Gripes over direct sales up sharply

Gripes over direct sales up sharply
A man standing at the Consumers Association of Singapore (CASE) complaints kiosk for shoppers at Sim Lim Square Information Counter Level 1.

SINGAPORE - Complaints against door-to- door salesmen, who peddle products ranging from health supplements to cookware, have been on the rise.

The Consumers Association of Singapore (Case) said it received 82 complaints involving direct sales companies last year, a nearly 40 per cent increase from 59 in 2013.

There were 46 such complaints in 2012.

Most of the grouses involved hard-sell tactics by the salesmen.

Consumers also complained that they were not clearly told about the five-day "cooling off" period, mandated by law, during which they can change their minds and get a full refund.

To help consumers avoid rogue salesmen, the consumer watchdog and the Direct Selling Association of Singapore yesterday launched a scheme that accredits companies which have proven to be trustworthy.

Fourteen companies have signed up and passed the checks. They include Herbalife International Singapore, Amway and Nu Skin Enterprises. They can be identified via a CaseTrust logo.

"Consumers patronising these accredited businesses will be able to shop in peace knowing that there are clear policies on fees and refunds in place, well-defined systems and practices, as well as well-trained personnel," said Case president Lim Biow Chuan, who is also MP for Mountbatten SMC.

Certified companies must give customers a seven-working-day "cooling-off" period. Sales order forms must include the contact details of the salesman and any disputes must be settled through mediation sessions, which will be handled by Case.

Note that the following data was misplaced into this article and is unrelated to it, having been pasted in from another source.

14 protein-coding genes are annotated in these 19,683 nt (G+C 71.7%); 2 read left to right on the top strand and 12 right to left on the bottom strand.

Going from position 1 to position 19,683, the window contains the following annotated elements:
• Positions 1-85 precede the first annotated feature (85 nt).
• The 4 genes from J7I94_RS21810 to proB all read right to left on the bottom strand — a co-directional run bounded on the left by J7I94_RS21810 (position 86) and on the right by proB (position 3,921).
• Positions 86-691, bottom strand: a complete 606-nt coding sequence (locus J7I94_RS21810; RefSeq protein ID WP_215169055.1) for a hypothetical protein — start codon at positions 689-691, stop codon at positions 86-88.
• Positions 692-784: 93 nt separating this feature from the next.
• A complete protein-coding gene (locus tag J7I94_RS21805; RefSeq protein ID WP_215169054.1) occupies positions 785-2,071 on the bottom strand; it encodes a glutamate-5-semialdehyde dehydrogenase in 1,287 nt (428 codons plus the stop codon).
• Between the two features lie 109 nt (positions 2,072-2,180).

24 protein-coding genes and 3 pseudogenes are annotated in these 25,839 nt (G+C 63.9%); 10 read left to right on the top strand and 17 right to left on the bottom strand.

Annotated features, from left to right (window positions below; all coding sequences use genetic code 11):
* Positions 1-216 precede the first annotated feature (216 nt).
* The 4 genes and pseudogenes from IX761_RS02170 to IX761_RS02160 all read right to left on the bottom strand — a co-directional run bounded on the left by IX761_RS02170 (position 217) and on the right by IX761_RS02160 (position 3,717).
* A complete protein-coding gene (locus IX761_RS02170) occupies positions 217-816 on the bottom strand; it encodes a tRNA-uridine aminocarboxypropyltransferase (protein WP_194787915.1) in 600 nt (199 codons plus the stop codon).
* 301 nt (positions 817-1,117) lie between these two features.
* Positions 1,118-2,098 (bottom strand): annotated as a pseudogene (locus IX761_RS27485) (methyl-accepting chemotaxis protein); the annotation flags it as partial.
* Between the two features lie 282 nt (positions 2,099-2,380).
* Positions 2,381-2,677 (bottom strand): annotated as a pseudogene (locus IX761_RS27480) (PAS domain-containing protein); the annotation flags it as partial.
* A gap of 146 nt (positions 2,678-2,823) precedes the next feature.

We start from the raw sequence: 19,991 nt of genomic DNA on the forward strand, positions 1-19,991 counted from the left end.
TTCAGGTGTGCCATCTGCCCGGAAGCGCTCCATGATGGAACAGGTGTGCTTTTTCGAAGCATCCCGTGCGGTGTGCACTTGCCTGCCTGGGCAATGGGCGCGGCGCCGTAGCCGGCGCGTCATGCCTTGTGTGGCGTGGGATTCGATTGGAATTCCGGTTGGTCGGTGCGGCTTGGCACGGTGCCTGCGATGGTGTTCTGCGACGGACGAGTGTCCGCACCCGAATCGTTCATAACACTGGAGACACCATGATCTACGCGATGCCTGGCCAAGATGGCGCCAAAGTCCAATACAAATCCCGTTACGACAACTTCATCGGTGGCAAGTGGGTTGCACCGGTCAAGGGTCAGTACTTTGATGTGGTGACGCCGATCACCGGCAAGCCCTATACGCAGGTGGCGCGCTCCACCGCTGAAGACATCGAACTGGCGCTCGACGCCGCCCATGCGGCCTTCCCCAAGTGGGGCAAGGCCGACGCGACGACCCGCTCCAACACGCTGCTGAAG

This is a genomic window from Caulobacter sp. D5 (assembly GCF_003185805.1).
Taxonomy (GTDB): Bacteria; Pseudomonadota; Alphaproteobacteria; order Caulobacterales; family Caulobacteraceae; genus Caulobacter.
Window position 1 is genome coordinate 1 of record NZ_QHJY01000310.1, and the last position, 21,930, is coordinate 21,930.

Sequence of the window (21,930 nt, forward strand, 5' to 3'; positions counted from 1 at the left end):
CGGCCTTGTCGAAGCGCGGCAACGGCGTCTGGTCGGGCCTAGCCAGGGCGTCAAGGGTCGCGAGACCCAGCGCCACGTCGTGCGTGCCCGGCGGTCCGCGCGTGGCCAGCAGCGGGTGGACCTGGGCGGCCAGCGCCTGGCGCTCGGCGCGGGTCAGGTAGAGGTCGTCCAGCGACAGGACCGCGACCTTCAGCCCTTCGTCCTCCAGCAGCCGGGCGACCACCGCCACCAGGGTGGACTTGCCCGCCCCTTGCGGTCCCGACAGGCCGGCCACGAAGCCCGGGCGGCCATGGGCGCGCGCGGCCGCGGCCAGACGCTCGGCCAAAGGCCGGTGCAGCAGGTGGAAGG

There are fewer than 100 direct sales companies here.

To sign up for the scheme, companies have to be members of the direct selling association. Vice-chairman Neo Chiou Yee said this adds a layer of scrutiny since the association, which has 24 members, has stringent admission criteria.

For example, potential members have to get their marketing plans, which include how commissions are paid out, reviewed by lawyers to ensure that they are legal.

This ensures that they do not engage in pyramid selling, where members earn commissions just for recruiting new members, said Ms Neo.

This practice is banned in Singapore. In direct selling or multi-level marketing, commissions are earned from product sales.

Ms Jess Tan, a manager at Elken Singapore, one of the accredited companies, said she hoped the scheme would improve the reputation of the industry.

"There are some bad apples among the direct selling companies. Hopefully, with the scheme, customers will trust us more." The list of accredited companies can be found at www.casetrust.org.sg.


This article was first published on January 9, 2015.
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